She sat in silence, sensing that Three was fighting himself. Wanting to tell a story, his story, one that he’d kept secret for perhaps as long as he’d been alive.
“I lied before,” he said. “When I told you I had a sister. There was a girl, but she wasn’t my sister. I loved her like one. At least, I loved her the way I’d guess you might love a sister. We grew up together, in the same House anyway.”
He put a curious emphasis on the way he said house, as if it meant more than the building in which he’d grown up.
“We grew up together. We were the same. And they taught us, they trained us, to do certain things, to be certain things. When everyone in the world is connected… well, I guess there were uses for people like me. But then the world changed, Cass. And my House fell. And all those things we’d been trained to do didn’t matter anymore. Not in the same way. And they didn’t help me protect her. Not when I needed to most.”
He went quiet after that, and still, and the sun continued to slip below the horizon. After a while, he broke the silence.
“How long do you have?”
Cass understood the question, wondered how long he’d been wanting to ask it.
“A few months, I’d guess. Give or take.”
“Nothing to do?”
She shook her head. “It’s the quint. A body can only run so hot for so long.”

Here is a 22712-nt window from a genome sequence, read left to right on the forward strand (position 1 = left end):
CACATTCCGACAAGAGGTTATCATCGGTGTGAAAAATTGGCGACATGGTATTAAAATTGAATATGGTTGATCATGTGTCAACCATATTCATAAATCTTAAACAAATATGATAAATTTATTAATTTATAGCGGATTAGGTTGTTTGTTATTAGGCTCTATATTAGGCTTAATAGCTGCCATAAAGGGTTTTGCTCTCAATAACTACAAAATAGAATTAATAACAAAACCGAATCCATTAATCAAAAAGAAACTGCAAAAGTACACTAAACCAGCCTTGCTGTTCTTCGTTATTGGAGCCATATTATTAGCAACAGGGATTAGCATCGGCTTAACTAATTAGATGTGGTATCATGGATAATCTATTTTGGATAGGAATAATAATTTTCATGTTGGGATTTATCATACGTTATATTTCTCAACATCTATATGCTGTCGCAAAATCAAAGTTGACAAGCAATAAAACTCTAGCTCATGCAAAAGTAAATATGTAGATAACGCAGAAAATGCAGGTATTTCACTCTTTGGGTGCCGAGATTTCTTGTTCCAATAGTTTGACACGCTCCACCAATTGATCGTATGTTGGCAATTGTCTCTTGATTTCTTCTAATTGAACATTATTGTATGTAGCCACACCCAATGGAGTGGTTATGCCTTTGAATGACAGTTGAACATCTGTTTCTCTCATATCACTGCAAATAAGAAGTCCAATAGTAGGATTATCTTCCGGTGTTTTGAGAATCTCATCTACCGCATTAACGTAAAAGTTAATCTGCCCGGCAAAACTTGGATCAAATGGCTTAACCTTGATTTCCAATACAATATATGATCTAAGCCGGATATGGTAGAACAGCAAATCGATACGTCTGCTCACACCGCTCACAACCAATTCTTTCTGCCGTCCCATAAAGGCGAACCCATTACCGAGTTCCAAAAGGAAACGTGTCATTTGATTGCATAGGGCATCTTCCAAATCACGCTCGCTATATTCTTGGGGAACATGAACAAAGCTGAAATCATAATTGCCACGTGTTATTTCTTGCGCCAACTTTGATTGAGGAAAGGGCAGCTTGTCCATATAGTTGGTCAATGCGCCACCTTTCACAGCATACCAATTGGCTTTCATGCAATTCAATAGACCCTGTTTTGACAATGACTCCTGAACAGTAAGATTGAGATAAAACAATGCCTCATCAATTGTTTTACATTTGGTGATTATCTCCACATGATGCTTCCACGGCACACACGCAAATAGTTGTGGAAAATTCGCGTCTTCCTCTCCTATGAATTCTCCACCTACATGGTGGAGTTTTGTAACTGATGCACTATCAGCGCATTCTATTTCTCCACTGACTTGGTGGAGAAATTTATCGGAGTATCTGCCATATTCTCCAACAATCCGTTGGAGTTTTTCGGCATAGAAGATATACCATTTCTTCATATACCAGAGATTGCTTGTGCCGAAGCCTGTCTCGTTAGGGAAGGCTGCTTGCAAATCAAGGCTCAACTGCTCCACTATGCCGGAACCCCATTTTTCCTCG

“Not even genework? Nerve replacement?”
“No. Believe me, I’ve looked. But no. When I went chemic, I knew what I was in for. But when you’re fifteen, living to thirty seems like forever.”
“That how you got hooked up with RushRuin? Pulling speedruns and security?”
Her turn now. It was only fair. She took a breath, and started in.
“It wasn’t RushRuin when I got started. There was a man, and I was young and scared. He wasn’t nice, but he was strong. And he liked me, so I let him.”
She hadn’t thought back to those early days in a long time. It seemed like someone else’s life.
“Called himself Zenith,” she said, with a scoff. All these years, it still sounded ridiculous. “Thought he was the ‘true peak of man’. He put a crew together, and let me tag along as his showpiece, used me when it suited him. Wasn’t too happy when I turned up pregnant.”
“And this is the guy you’re taking Wren to?” He sounded skeptical. Maybe a hint of shock, or anger.
“No, he wasn’t Wren’s father,” she replied. Hesitated. But they were being honest now, and it somehow felt right to tell the whole story. “He was Asher’s.”
Three didn’t respond, not verbally, but she could feel the realization sweep over him.
“Asher’s your son,” Three said. His tone even, controlled.
“Wren’s brother,” she added. “Well… half-brother.”
He made no further comment, and Cass suddenly felt compelled to fill in the blanks. “Zenith’s crew was pretty good in the small-time, back when we were running standard jobs. Sec/Net stuff mostly, identity spoofing sometimes. That’s when I started dosing. Making myself useful, you know.”